As wholesale gas prices skyrocket — driven by supply shortages and the impact of Russia’s invasion of Ukraine — and the world looks to divest from greenhouse-gas–emitting fossil fuels, demand swells for alternative, renewable sources of energy. Conventional renewables, however, come with certain limitations. Wind and solar are notoriously variable, and the energy storage technologies needed to compensate for this are neither quite ready nor cost-effective at present. The burning of biomass still releases greenhouse gases, while hydroelectric and conventional geothermal power stations are limited in the locations where they can be built. For geothermal energy, however, this may soon no longer be the case.
Jim Hollis is the co-founder and chief operating officer of Geothermal Technologies Inc., a US-based firm working towards an experimental new form of geothermal power station that could revolutionise uptake.
As Mr Hollis, a member of the Society of Exploration Geophysicists explained, there are various approaches to tapping the Earth’s heat.
He said: “If you look at what we refer to as first generation, these are these natural geothermal systems.
“Here, you’re using some sort of volcano or magma as a heat source. There’s a fracture system and there’s a water source and there’s plumbing.
“If you look around the world, there’s a handful of these things, but unfortunately they’re super rare.
“And that’s why geothermal is a very small fraction of renewable energy.
“It’s frustrating, because the centre of the Earth is hotter than the face of the Sun. There’s heat down there! I mean, the Earth is this giant battery, right?”
A new approach to tapping this resource — dubbed “Hot Dry Rock”, or “Enhanced Geothermal Systems” — was trialled around 20 years ago.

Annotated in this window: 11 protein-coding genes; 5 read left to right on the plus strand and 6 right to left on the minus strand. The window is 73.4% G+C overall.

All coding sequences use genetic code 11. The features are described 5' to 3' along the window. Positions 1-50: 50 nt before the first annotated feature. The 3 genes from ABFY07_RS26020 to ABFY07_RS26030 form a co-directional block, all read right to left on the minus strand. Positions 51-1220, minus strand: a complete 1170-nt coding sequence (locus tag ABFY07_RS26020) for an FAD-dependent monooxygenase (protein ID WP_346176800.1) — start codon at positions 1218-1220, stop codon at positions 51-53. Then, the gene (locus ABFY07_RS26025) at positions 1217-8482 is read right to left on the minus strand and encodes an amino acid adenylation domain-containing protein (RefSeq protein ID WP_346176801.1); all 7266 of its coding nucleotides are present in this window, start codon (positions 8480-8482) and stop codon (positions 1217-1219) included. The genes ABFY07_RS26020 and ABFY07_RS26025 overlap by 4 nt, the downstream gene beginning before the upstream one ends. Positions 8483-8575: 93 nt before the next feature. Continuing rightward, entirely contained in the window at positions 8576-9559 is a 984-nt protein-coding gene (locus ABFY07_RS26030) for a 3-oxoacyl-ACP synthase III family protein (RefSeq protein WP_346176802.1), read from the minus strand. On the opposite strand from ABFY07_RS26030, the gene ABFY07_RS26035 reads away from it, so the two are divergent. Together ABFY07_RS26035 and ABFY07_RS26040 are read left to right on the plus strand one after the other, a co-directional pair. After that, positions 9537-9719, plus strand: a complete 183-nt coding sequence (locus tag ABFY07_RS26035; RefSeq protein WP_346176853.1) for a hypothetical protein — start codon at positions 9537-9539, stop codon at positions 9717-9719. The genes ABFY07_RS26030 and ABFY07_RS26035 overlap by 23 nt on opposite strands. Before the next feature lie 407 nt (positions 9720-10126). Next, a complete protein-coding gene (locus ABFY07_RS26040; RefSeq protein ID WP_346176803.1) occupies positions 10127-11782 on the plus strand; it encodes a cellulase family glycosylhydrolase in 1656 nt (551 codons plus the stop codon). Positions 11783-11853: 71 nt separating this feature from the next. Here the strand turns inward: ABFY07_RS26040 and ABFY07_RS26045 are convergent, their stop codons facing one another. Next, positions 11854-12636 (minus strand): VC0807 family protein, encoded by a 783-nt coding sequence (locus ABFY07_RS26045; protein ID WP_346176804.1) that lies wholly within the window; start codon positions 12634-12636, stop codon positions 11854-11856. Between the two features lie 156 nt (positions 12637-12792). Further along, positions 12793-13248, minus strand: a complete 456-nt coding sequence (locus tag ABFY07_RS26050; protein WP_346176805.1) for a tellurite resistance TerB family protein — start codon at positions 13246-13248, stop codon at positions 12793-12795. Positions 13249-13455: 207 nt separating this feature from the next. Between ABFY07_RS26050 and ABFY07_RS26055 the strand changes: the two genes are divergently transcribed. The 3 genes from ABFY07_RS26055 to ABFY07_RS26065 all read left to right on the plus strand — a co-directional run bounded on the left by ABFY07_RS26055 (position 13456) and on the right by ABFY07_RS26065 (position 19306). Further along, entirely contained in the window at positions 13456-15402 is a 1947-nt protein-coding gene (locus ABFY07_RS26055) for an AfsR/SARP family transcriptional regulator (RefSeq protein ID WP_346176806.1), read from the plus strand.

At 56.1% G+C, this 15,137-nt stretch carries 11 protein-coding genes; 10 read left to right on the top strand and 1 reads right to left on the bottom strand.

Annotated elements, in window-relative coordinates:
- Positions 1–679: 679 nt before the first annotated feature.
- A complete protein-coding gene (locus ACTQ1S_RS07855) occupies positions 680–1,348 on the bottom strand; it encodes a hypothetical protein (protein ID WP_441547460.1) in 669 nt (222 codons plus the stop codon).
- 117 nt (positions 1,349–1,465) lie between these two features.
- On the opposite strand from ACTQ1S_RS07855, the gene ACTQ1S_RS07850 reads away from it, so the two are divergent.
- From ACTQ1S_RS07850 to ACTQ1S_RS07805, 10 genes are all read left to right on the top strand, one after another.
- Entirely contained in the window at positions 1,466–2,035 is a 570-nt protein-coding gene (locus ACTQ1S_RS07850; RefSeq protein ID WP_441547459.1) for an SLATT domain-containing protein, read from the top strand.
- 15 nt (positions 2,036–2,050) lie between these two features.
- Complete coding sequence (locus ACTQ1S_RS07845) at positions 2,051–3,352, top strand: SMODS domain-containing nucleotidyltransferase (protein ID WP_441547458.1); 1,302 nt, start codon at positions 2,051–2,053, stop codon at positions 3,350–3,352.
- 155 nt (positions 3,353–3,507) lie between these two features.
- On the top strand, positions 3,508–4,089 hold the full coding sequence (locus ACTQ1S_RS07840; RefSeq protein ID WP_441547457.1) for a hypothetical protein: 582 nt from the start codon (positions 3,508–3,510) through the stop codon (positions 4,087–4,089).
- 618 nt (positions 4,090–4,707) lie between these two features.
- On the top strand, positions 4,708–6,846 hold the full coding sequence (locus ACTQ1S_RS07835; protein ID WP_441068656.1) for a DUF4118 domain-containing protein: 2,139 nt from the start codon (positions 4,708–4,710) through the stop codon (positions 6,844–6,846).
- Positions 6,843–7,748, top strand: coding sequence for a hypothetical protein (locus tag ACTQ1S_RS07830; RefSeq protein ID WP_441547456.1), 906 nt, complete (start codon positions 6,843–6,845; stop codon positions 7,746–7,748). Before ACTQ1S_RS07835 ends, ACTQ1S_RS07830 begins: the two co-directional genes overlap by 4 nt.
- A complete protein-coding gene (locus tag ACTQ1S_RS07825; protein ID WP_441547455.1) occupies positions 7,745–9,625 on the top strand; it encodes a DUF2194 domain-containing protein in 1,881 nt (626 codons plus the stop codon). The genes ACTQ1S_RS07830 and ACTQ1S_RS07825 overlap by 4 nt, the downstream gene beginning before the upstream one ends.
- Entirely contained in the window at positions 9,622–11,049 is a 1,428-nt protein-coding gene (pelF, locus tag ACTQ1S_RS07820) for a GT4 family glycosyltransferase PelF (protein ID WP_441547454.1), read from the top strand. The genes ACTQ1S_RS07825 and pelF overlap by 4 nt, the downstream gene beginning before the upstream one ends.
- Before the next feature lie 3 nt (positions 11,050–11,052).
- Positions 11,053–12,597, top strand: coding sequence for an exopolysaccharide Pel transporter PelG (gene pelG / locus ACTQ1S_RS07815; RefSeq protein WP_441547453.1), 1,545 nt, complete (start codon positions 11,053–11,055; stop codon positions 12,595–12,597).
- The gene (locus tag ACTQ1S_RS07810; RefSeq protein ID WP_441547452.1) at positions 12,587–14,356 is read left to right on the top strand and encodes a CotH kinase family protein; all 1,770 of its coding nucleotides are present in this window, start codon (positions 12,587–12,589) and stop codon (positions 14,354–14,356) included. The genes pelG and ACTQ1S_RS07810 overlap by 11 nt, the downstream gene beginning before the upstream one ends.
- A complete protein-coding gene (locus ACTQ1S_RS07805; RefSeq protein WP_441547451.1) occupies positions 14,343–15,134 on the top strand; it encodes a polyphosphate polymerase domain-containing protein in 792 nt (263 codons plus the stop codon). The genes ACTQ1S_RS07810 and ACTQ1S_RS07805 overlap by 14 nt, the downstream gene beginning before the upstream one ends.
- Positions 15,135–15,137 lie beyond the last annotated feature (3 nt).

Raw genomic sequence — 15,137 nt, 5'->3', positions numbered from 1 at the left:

This concept involves drilling a couple of holes down into the Earth until it becomes really hot, pouring cold water down one bore, letting it heat up and migrate over to the other hole where you can pump it up and make steam to drive an electric turbine.
Mr Hollis said: “Over a billion dollars has been spent on that. Doesn’t work.”
Hot Dry Rock, he explained, has various problems. For one, sometimes the water you pour into the boreholes finds a bunch of cracks at depth and is lost.
Mr Hollis added: “But the biggest issue is that rock is a conductor. You pour the cold water in, it cools the rock off — and then the system doesn’t work.”
So-called “closed loop” or “third generation” geothermal systems overcome the first problem by circulating a heat transfer solution within buried pipes.
However, the rock around the loops still cools off eventually — and takes “geologic time” to heat it back up — meaning that each installation really has a finite operating life before you have to pick up and move to a new site.
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This is where Geothermal Technologies’ fourth-generation “GenaSys” design — based on a concept first developed at the Johns Hopkins University in Baltimore — comes in.
Key to this approach is tapping into the water that sits at the bottom of oil and gas basins.
Mr Hollis explained: “It’s super hot. We know about it because we’ve been injecting frack water and stuff down there, right?
“What’s so cool about the water is if you set up injection lateral wells, you can set up convective currents [in the surrounding groundwater] that mines heat from a much larger area.”
The currents, he explained, replenish the heat around the system, helping prevent the cold front generated by injecting water into the downpipe from reaching the hot water pipe.
Mr Hollis added: “These things will last for decades.”
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Geothermal Technologies are about to build a prototype well in the Denver basin.
However, Mr Hollis added, “The super neat thing about it is that these hot water aquifers are everywhere — pretty much everywhere you’re getting oil.”
While it would be more challenging to set up, GenaSys systems could even be used offshore — for example, in the North Sea, repurposing drilling platforms above tapped out oil and gas wells.
Mr Hollis concluded: “So we can scale these things globally, and really ramp up the ability to bring geothermal in to complement solar, wind and other things.”